Another note: when I say “booze,” I mean the straight stuff – brandy, rum, bourbon, whiskey, etc. Don’t use really expensive alcohol since it will be adulterated considerably, but don’t get the crap in plastic bottles, either. I do NOT mean pre-mixed cocktails or those weird sweet drinks in a bottle like Kahlua Mudslide, Skinny Girl Margaritas, Pennsylvania Dutch Eggnog, etc. Be a grownup.


  • 2-3 pounds stewing meat – beef, pork, or venison
  • 6 Granny Smith apples, cored and chopped small
  • 1/2 pound suet
  • 2 cups golden raisins
  • 2 pounds mixed candied fruit for fruitcake (your choice; leave out the weird green bits if you hate them)
  • 1 cup brown sugar
  • 1 cup dark corn syrup
  • 2 cups apple juice
  • 1 teaspoon nutmeg
  • 3 teaspoons mixed spice (cinnamon, nutmeg, cloves, ginger, allspice)
  • Booze

You need to pot roast the meat, so cover it with water, bring to a boil, reduce heat and simmer, covered, until it is super tender – about 2 or 3 hours, possibly longer –  then shred it. Don’t drain off the liquid. Chop up the suet and toss that in with the meat, plus all  the other ingredients. Pour in a shitton of booze (your choice) and simmer the mincemeat all day. I’ll tell you what: mincemeat sucks up booze like nobody’s business.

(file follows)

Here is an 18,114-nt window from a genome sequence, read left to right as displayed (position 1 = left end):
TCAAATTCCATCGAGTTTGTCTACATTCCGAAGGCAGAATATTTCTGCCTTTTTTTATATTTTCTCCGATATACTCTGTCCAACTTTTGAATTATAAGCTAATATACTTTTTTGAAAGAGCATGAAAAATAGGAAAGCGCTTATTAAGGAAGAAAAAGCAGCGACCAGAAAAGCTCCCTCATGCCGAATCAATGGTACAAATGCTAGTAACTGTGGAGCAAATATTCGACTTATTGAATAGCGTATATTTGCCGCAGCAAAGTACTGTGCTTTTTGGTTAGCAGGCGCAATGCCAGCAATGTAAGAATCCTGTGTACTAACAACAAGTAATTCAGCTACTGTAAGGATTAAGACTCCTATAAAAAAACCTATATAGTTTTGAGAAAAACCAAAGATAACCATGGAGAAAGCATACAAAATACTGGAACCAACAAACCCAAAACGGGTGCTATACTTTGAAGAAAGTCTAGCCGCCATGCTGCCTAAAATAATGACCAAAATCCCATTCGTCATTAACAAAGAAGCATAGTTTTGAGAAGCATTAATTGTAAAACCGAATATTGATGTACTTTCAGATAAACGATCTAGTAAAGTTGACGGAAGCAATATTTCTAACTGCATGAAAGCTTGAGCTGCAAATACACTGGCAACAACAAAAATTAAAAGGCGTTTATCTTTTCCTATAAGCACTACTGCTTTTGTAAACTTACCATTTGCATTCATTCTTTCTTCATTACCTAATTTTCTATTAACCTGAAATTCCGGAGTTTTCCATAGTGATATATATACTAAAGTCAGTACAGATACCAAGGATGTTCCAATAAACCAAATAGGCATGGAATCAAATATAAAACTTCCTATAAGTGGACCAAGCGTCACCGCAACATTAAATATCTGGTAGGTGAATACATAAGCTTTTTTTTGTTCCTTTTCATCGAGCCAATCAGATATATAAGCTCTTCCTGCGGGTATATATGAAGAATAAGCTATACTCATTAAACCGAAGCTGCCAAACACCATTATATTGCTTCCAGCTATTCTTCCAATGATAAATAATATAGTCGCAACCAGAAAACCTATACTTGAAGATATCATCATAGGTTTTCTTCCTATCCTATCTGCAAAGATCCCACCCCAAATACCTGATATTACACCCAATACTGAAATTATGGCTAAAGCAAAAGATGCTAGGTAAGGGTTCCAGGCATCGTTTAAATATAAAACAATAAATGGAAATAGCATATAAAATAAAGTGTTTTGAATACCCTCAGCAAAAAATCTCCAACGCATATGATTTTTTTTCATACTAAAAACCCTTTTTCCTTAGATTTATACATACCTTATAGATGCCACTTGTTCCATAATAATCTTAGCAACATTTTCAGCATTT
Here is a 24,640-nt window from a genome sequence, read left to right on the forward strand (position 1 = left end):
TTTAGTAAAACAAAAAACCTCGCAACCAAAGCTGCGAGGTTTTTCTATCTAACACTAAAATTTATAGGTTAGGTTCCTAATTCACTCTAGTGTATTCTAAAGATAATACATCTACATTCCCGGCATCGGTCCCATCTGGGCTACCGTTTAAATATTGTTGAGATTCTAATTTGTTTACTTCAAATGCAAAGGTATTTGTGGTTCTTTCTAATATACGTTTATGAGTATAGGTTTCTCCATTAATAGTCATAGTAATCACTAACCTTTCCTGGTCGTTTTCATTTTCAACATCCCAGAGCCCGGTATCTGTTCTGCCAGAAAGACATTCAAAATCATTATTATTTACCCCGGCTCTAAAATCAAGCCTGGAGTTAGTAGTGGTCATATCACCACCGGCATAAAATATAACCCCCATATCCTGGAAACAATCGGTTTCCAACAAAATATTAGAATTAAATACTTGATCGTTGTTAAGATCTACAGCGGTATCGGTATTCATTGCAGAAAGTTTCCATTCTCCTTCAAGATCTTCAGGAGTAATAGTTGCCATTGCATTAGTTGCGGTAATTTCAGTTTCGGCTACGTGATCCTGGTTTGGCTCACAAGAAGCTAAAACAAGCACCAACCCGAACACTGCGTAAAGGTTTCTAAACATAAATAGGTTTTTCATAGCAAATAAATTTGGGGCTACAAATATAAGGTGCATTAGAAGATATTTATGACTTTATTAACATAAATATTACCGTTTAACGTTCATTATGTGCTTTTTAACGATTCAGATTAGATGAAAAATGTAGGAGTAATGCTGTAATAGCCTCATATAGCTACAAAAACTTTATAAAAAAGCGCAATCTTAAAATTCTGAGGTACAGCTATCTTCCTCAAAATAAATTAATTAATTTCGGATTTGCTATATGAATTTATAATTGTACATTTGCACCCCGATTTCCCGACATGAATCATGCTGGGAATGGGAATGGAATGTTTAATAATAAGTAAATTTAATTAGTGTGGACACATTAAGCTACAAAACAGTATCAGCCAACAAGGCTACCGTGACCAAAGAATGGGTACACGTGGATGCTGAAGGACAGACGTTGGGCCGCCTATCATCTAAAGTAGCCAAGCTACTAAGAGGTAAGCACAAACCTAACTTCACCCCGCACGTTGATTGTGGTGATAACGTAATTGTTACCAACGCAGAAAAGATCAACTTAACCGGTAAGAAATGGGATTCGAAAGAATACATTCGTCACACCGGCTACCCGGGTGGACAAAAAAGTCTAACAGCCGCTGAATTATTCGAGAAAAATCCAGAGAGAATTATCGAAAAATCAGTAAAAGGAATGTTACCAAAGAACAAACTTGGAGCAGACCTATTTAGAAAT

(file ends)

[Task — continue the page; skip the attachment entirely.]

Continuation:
You can pretty much keep simmering this on the stove for days, just making sure it doesn’t burn and add more juice or booze as needed. Add more sugar or spices if you think it needs it. When you’re sick of messing about with it and it tastes good, either make it into pies/ cookies/ whatever, or freeze it in small containers. It keeps forever. 



I like strawberry pie, but most of the ones I have tasted are not really too good. Either they are too sweet, or taste of artificial ingredients, or both. And I don’t like cooked strawberries (unless it’s strawberry jam).  This pie has several steps, but each step can be completed a day ahead of time – in fact, they have to be done ahead. You make a cooked custard, a baked single-crust pie shell, and then assemble the pie at the last.

This custard is the base for a chocolate cream pie, which I stole (and slightly tweaked) from Epicurious.


  • 2/3 cup sugar
  • 1/4 cup cornstarch
  • 1/2 teaspoon salt
  • 4 large egg yolks
  • 3 cups whole milk